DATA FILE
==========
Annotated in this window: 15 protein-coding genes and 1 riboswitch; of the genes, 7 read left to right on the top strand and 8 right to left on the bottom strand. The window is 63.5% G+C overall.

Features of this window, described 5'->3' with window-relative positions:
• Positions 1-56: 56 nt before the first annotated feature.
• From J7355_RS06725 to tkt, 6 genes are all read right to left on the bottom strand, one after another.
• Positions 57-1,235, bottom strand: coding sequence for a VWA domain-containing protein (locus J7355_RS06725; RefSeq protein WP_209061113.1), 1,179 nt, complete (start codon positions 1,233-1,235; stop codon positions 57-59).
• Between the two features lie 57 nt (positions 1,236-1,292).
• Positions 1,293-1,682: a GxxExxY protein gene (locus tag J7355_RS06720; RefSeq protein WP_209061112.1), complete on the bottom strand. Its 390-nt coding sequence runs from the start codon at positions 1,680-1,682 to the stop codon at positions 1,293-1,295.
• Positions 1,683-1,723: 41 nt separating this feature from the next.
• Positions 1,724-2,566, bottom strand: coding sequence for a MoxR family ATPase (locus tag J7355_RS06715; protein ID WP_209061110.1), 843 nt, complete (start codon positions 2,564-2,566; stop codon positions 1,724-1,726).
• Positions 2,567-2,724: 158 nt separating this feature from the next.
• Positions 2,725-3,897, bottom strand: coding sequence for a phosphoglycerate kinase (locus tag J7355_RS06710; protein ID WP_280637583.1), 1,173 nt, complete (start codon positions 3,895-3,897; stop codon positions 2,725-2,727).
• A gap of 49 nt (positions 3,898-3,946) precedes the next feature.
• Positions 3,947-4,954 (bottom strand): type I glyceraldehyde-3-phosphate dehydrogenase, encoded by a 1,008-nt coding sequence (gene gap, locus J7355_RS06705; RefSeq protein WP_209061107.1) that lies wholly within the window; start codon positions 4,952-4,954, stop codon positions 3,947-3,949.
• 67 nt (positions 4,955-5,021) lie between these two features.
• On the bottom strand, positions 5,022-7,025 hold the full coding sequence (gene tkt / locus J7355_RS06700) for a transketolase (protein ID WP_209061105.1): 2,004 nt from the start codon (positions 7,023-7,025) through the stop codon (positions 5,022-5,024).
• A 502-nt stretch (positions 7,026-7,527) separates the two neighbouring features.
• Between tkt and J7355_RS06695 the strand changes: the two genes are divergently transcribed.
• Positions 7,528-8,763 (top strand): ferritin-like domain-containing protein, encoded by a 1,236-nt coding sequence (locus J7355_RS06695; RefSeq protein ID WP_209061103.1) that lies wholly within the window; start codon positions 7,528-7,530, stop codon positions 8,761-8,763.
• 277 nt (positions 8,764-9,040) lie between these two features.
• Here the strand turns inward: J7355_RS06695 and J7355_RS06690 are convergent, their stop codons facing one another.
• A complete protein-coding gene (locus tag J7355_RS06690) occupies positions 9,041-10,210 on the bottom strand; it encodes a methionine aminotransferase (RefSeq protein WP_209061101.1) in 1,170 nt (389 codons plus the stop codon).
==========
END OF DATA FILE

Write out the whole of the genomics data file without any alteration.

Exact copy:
Annotated in this window: 15 protein-coding genes and 1 riboswitch; of the genes, 7 read left to right on the top strand and 8 right to left on the bottom strand. The window is 63.5% G+C overall.

Features of this window, described 5'->3' with window-relative positions:
• Positions 1-56: 56 nt before the first annotated feature.
• From J7355_RS06725 to tkt, 6 genes are all read right to left on the bottom strand, one after another.
• Positions 57-1,235, bottom strand: coding sequence for a VWA domain-containing protein (locus J7355_RS06725; RefSeq protein WP_209061113.1), 1,179 nt, complete (start codon positions 1,233-1,235; stop codon positions 57-59).
• Between the two features lie 57 nt (positions 1,236-1,292).
• Positions 1,293-1,682: a GxxExxY protein gene (locus tag J7355_RS06720; RefSeq protein WP_209061112.1), complete on the bottom strand. Its 390-nt coding sequence runs from the start codon at positions 1,680-1,682 to the stop codon at positions 1,293-1,295.
• Positions 1,683-1,723: 41 nt separating this feature from the next.
• Positions 1,724-2,566, bottom strand: coding sequence for a MoxR family ATPase (locus tag J7355_RS06715; protein ID WP_209061110.1), 843 nt, complete (start codon positions 2,564-2,566; stop codon positions 1,724-1,726).
• Positions 2,567-2,724: 158 nt separating this feature from the next.
• Positions 2,725-3,897, bottom strand: coding sequence for a phosphoglycerate kinase (locus tag J7355_RS06710; protein ID WP_280637583.1), 1,173 nt, complete (start codon positions 3,895-3,897; stop codon positions 2,725-2,727).
• A gap of 49 nt (positions 3,898-3,946) precedes the next feature.
• Positions 3,947-4,954 (bottom strand): type I glyceraldehyde-3-phosphate dehydrogenase, encoded by a 1,008-nt coding sequence (gene gap, locus J7355_RS06705; RefSeq protein WP_209061107.1) that lies wholly within the window; start codon positions 4,952-4,954, stop codon positions 3,947-3,949.
• 67 nt (positions 4,955-5,021) lie between these two features.
• On the bottom strand, positions 5,022-7,025 hold the full coding sequence (gene tkt / locus J7355_RS06700) for a transketolase (protein ID WP_209061105.1): 2,004 nt from the start codon (positions 7,023-7,025) through the stop codon (positions 5,022-5,024).
• A 502-nt stretch (positions 7,026-7,527) separates the two neighbouring features.
• Between tkt and J7355_RS06695 the strand changes: the two genes are divergently transcribed.
• Positions 7,528-8,763 (top strand): ferritin-like domain-containing protein, encoded by a 1,236-nt coding sequence (locus J7355_RS06695; RefSeq protein ID WP_209061103.1) that lies wholly within the window; start codon positions 7,528-7,530, stop codon positions 8,761-8,763.
• 277 nt (positions 8,764-9,040) lie between these two features.
• Here the strand turns inward: J7355_RS06695 and J7355_RS06690 are convergent, their stop codons facing one another.
• A complete protein-coding gene (locus tag J7355_RS06690) occupies positions 9,041-10,210 on the bottom strand; it encodes a methionine aminotransferase (RefSeq protein WP_209061101.1) in 1,170 nt (389 codons plus the stop codon).